An animation of MODIS true color RGB images (created using bands 1/4/3) from days when the geometry of the sun glint was favorable (below) showed the changes in areal coverage and shape of the surface oil slick feature during the 21 days following the Deepwater Horizon offshore oil rig explosion (which occurred late in the evening on 20 April: CIMSS Satellite Blog | VISIT Meteorological Interpretation Blog). The first image on 21 April shows the smoke plume drifting southeastward from the oil rig site (before it eventually collapsed).

MODIS true color images (21, 22, 25, and 29 April and 01, 04, 08, 09, 10, and 11 May)

MODIS true color images (21, 22, 25, and 29 April and 01, 04, 08, 09, 10, and 11 May)

With the use of the 16-channel ABI instrument on the upcoming GOES-R satellite, the capability to generate and display these types of RGB images will be possible at high temporal resolution (every 5 minutes on a routine basis).

===== 17 MAY UPDATE =====

MODIS visible image + MODIS Sea Surface Temperature (SST) product

MODIS visible image + MODIS Sea Surface Temperature (SST) product

AWIPS images of MODIS 0.65 µm visible channel data and the MODIS Sea Surface Temperature (SST) product on 17 May 2010 (above) revealed that a long, thin portion of the oil slick had been drawn southward and southeastward, possibly becoming entrained into the far northern circulation of the Gulf of Mexico Loop Current. The MODIS SST values within the Loop Current were very warm — as high as 82º F (darker red color enhancement).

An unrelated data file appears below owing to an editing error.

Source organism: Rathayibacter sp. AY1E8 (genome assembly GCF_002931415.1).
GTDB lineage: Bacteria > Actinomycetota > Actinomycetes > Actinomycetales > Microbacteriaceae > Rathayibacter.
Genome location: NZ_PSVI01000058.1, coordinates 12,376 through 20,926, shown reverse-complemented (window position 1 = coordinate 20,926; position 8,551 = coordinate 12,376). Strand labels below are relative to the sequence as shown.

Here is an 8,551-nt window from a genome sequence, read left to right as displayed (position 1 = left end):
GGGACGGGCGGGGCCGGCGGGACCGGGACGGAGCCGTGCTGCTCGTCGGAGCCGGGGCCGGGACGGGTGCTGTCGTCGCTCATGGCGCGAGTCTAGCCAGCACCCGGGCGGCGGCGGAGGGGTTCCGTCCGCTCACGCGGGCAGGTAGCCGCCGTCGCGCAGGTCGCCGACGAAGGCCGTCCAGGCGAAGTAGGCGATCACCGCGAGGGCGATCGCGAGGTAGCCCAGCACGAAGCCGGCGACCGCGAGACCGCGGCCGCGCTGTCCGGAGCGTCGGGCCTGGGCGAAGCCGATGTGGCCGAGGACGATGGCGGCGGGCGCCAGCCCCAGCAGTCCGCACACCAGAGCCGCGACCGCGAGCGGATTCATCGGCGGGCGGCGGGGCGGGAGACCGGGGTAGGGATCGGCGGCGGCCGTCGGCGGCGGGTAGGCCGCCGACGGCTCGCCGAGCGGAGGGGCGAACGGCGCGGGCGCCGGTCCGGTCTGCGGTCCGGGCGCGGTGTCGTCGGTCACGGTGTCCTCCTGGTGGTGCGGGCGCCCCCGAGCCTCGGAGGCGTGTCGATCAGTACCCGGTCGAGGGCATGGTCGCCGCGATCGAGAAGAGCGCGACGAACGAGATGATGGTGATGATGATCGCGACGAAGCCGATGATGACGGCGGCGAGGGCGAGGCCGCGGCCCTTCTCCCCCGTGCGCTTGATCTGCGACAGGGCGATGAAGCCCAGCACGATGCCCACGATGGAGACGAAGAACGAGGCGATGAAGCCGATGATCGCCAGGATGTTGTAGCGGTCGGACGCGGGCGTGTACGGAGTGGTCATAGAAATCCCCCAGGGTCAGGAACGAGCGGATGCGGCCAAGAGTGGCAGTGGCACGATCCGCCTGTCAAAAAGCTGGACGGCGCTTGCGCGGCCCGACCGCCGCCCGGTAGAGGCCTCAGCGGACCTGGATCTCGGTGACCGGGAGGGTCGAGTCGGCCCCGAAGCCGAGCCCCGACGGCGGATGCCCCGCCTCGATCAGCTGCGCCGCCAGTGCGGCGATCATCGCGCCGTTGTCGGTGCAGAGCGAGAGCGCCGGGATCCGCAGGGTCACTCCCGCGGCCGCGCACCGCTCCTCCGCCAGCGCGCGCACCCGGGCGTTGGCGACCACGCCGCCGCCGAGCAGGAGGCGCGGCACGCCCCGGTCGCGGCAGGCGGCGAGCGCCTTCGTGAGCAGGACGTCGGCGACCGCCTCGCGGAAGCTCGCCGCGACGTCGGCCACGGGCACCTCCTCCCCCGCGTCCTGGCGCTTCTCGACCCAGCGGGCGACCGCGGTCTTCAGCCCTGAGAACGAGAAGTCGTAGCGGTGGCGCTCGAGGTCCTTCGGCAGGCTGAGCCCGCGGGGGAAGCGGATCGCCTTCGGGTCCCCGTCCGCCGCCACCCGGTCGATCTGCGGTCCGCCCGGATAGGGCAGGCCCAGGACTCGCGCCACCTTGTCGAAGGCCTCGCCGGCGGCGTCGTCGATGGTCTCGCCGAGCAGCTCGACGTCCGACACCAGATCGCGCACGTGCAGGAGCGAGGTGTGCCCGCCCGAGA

A closer view using 250-meter resolution MODIS true color (using bands 1/4/3) and false color (using bands 7/2/1) RGB images from the SSEC MODIS Today site (below) showed better detail of the long oil slick plume that was moving southward.

It is unclear why the far eastern end of the oil slick plume appears so dark on the MODIS images; one idea is that a great deal of oil dispersant had been spread over the leading edge of the plume, which then greatly reduced the amount of solar energy being reflected back up toward the satellite. Or, perhaps the darker area is oil along the leading edge of the plume that is still sub-surface?

MODIS true color (using bands 1/4/3) and false color (using bands  7/2/1) images

MODIS true color (using bands 1/4/3) and false color (using bands 7/2/1) images

For addition details, see the Weather Underground blog.